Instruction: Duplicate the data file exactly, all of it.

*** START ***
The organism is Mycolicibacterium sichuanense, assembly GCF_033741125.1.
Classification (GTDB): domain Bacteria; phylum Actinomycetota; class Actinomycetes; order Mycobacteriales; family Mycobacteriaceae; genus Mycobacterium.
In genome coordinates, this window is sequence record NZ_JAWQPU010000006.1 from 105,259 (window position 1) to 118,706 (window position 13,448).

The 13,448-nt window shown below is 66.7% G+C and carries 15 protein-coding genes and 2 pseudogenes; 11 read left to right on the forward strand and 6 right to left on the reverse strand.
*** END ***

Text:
The organism is Mycolicibacterium sichuanense, assembly GCF_033741125.1.
Classification (GTDB): domain Bacteria; phylum Actinomycetota; class Actinomycetes; order Mycobacteriales; family Mycobacteriaceae; genus Mycobacterium.
In genome coordinates, this window is sequence record NZ_JAWQPU010000006.1 from 105,259 (window position 1) to 118,706 (window position 13,448).

The 13,448-nt window shown below is 66.7% G+C and carries 15 protein-coding genes and 2 pseudogenes; 11 read left to right on the forward strand and 6 right to left on the reverse strand.